Dorothy Kilgallen faced her first legal trouble when she was sent a libel suit by Constance Campbell Bennett, a very famous actress who was also amongst the highest paid actors in motion pictures. Kilgallen had written a column on her while living in Hollywood, which stated the actress was losing her popularity and facing a decline in her career.
She then started her journey with the ‘New York Journal-American’, writing her own daily column ‘Voice of Broadway’ which mostly carried articles on show business and pop-culture gossip. Occasionally, she would publish her notions on organized crime as well as politics, and in no time her writing became so popular that it was syndicated to 146 newspapers via King Features Syndicate.
In 1950, Dorothy Kilgallen became a part of a game show that aired on CBS television network. She was one of the many panelists and became very popular among the fans.
She wrote several articles in daily newspapers on the Kennedy assassination case and its handling by the Warren Commission. She was very skeptical of the commission’s dealing with the case and the outcome of the reports. She managed to gather a copy of Jack Ruby's testimony to the Warren Commission and published it on the front page of Journal American’s 1964 August edition.
Dorothy Kilgallen earned considerable popularity as a panelist of the popular television game show ‘What's My Line?’ She was part of the show for over fifteen years and shared screen time with other panelists like Bennett Cerf, Arlene Francis, and Hal Block. She joined in 1950 and went a long way with the show until her death in 1967.
She made a name for herself as a journalist with her daily column ‘Voice of Broadway’ in the ‘New York Journal-American’. Her column was eventually syndicated to over 140 newspapers and mostly contained gossip and show business-related articles. She would also write occasional articles on politics and organized crimes in the country.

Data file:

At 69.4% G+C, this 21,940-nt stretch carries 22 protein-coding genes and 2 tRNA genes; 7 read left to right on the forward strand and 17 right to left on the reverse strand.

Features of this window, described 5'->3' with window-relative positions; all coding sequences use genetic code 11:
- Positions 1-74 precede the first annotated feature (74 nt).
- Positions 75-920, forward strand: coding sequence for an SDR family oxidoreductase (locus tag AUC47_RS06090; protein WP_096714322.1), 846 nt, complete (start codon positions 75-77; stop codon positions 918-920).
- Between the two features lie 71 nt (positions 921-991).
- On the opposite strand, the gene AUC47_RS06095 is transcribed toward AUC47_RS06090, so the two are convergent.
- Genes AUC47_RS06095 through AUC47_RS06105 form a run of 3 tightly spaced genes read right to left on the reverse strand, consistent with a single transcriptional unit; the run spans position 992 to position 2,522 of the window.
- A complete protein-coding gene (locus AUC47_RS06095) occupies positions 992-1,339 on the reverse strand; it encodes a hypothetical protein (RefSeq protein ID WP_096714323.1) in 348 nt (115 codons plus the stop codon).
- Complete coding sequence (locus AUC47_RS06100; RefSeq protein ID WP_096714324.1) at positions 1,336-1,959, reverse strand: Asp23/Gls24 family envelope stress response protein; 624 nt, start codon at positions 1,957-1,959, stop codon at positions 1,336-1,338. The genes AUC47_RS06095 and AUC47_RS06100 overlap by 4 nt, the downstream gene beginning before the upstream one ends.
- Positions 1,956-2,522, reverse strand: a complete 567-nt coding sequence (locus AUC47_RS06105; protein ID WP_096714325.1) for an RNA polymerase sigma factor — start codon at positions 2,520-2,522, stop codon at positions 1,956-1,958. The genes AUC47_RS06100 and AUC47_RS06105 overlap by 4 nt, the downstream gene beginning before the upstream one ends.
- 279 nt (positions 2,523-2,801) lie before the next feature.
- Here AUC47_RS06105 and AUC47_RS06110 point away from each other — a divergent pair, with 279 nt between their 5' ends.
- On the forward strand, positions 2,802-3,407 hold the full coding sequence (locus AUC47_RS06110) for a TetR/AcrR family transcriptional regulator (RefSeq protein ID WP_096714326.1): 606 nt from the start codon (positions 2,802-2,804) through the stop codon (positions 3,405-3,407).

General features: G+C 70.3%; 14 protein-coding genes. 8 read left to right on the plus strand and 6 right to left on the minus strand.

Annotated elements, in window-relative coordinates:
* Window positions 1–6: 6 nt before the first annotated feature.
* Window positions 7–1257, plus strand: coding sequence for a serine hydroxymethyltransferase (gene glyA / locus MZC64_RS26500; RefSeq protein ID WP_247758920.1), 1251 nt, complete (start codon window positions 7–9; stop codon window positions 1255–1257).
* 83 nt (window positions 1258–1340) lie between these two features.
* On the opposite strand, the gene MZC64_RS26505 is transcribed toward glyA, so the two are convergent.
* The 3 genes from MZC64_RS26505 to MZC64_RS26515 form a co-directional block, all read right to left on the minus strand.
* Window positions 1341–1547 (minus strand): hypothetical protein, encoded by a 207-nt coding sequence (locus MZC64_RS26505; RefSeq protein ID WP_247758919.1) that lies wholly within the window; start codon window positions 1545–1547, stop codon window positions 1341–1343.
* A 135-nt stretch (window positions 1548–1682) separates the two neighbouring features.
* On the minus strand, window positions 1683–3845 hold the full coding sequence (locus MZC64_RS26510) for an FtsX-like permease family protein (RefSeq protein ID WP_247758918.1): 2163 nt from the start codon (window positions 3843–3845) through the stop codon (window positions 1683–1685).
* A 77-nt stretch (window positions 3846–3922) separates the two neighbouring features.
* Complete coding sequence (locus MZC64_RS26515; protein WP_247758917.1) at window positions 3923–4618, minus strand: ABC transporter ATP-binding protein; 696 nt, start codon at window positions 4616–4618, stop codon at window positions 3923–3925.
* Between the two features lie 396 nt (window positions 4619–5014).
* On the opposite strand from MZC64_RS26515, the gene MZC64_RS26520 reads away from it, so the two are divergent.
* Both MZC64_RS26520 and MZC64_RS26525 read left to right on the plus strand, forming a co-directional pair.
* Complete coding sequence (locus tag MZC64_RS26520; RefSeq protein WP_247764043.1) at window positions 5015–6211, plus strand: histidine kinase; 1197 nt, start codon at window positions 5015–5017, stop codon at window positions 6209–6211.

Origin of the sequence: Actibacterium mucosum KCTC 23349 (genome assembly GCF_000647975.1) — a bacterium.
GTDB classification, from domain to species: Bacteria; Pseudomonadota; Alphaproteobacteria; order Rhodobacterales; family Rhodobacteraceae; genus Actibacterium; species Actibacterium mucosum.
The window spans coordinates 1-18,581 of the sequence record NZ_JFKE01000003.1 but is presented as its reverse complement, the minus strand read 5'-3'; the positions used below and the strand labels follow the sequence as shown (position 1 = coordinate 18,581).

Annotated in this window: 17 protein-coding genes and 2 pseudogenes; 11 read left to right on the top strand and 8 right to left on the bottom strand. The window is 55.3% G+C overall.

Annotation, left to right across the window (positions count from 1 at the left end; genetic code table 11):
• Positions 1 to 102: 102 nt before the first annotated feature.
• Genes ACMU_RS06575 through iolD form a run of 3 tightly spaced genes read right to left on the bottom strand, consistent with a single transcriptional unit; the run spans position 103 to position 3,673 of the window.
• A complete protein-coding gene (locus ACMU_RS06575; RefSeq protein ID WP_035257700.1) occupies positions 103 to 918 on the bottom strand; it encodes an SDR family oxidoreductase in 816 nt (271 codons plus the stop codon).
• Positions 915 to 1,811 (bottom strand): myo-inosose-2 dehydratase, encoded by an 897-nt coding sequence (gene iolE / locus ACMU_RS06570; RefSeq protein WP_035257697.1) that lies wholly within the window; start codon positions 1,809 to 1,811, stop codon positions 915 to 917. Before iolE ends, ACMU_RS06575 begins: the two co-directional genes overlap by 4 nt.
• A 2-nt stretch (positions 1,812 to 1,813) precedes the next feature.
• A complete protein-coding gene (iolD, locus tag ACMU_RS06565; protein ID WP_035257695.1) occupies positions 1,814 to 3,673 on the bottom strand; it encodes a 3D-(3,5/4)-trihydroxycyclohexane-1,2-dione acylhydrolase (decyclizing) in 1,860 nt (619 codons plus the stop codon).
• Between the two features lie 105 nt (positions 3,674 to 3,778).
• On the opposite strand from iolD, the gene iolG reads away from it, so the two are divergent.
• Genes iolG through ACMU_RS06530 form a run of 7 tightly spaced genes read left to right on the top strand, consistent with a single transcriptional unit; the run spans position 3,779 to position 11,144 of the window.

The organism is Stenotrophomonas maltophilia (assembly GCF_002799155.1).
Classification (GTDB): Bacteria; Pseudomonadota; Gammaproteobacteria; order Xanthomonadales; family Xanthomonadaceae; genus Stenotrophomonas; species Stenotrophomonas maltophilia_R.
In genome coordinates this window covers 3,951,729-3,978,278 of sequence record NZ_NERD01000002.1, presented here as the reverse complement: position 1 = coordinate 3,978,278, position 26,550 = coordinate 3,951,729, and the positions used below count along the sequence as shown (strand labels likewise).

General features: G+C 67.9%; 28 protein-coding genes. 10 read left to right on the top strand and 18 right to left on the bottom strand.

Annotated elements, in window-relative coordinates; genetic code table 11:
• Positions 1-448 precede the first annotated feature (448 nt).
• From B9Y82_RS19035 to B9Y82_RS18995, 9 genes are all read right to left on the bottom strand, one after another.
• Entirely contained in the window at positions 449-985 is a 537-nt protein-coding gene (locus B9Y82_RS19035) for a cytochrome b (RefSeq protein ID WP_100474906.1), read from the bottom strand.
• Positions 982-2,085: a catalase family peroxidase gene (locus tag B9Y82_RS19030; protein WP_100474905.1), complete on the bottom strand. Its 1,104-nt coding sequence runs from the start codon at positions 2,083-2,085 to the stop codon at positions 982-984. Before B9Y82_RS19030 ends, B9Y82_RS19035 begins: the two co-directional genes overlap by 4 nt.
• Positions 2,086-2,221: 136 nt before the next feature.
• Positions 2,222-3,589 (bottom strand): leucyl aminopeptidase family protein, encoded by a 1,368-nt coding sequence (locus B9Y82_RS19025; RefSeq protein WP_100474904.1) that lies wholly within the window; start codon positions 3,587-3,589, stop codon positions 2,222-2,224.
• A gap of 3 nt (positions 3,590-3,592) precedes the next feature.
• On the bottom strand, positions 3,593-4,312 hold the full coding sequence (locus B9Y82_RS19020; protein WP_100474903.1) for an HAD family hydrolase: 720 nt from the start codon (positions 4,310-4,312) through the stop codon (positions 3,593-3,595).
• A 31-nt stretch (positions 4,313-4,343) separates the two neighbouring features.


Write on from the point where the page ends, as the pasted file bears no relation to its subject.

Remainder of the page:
Controversies & Scandals
Dorothy Kilgallen had faced her fair share of controversies throughout her career, the major one being the Sam Sheppard murder trial. She openly criticized the outcome of the trial which found the accused guilty of bludgeoning his wife to death at their home and stated that the prosecution had many flaws. She also wrote about the trial and her sharp criticism of the nature of handling the case drew much attention. Eventually, her columns were dropped by a newspaper.
Awards & Achievements
Dorothy Kilgallen received a star on the Hollywood Walk of Fame on Hollywood Boulevard and was one of the first 500 people to receive stars on the walk of fame according to the archives of the Hollywood Chamber of Commerce.
Dorothy Kilgallen married American stage, radio, film and television actor Richard Tompkins Kollmar on April 6, 1940, and had three children with him.
She was found dead in her five-story Manhattan townhouse on November 8, 1965. The postmortem ruled out any chance of a heart attack, a possibility raised by her father, and stated fatal combination of alcohol and barbiturates to be the reason.
A huge mass gathered at St. Vincent Ferrer, where her funeral was arranged. Notable personalities like Joseph E. Levine, Bob Considine, Joan Crawford, John Daly, Arlene Francis, and Ed Sullivan were in attendance.
In January 1966, an investigation was launched to determine if there was any foul play in her death. However, it was closed after eight months as no evidence of foul play was found.